Get-ADUser over multiple OUs and filter results

There are a few recommendations I'd make with your current script.

First off, a single large query is almost always going to perform better than many smaller queries. So rather than running get-aduser separately for each target OU, I would combine them into a single call using a higher level common OU as the search base. Obviously, this may end up returning results from OUs you didn't want to include. But it's much faster to filter those out later.

You're also calling get-aduser again for each result from the first set of queries just to filter on lastLogonDate. But you could instead combine that filter with the -ldapfilter from your original queries. It's just a matter of converting the -filter version with an equivalent -ldapfilter version. The secret to doing this is knowing that lastLogonDate is just a Powershell converted version of the lastLogonTimestamp attribute. And you can convert a normal Powershell DateTime value into the format that lastLogonTimestamp uses with the ToFileTime() method.

The last thing that confused me was the (UserPrincipalName=*) portion of your ldapfilter. In every domain I've ever touched, this attribute will always have a value (just like SamAccountName or DistinguishedName). It may be different than the default value of <SamAccoutnName>@<DomainFQDN>, but it's never empty. The filter isn't hurting anything necessarily. It's just one extra thing for AD to spend CPU cycles evaluating when it doesn't need to. But if you have reason to believe it might be empty in your environment, by all means leave it in.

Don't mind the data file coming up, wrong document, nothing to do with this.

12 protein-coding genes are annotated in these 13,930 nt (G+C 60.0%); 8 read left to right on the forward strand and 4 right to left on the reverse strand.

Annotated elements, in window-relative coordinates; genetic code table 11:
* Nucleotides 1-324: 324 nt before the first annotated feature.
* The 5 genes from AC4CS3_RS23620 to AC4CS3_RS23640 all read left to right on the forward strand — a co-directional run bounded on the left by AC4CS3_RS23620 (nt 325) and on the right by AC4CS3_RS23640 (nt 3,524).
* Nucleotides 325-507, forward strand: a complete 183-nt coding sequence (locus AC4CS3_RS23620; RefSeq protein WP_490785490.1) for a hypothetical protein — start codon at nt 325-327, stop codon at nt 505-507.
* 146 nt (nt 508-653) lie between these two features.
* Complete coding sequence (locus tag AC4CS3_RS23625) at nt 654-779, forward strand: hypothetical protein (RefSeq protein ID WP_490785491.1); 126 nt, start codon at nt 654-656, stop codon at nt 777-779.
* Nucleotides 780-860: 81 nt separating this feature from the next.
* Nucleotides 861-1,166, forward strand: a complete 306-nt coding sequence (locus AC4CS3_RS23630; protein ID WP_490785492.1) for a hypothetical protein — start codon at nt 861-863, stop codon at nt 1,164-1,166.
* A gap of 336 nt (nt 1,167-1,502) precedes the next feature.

So here's how I'd modify your script if I understand your intentions correctly.

# make the comparison value using ToFileTime()
$30daysago = (Get-Date).AddDays(-30).ToFileTime()

# make the combined ldapfilter value
$LdapFilter = "(&(lastLogonTimestamp<=$30daysago)(extensionAttribute9=*)"

# make an array of the OU DNs you care about
$TargetOUs = @(

# define your common search base
$base = "OU=US-Location,OU=Americas,DC=Domain,DC=Domain,DC=com"

# get your combined results and the additional attributes you care about
$OldUsers = get-aduser -ldapfilter $LdapFilter -searchbase $base -pr lastLogonDate

# convert the target OU list into a regular expression we can compare each DN against in a single comparison call
$regex = ""
$TargetOUs | %{ $regex += ".*," + [Regex]::Escape($_) + "$|" }
$regex = $regex.Substring(0,$regex.Length-1)

# filter the results that aren't in your target OUs
# (depending on your OU layout, it might be more efficient to flip this
#  and define the OUs you explicitly want to leave out)
$FilteredUsers = $OldUsers | ?{ $_.DistinguishedName -match $regex }

# export your CSV (sorted for good measure)
$FilteredUsers | select SamAccountName,LastLogonDate | sort LastLogonDate | export-csv C:/Users/myname/Desktop/Usersover30days.csv

P.S. Be wary of treating lastLogonTimestamp (or lastLogonDate) as 100% accurate. It may be anywhere from 9 to 14 days out of date by design.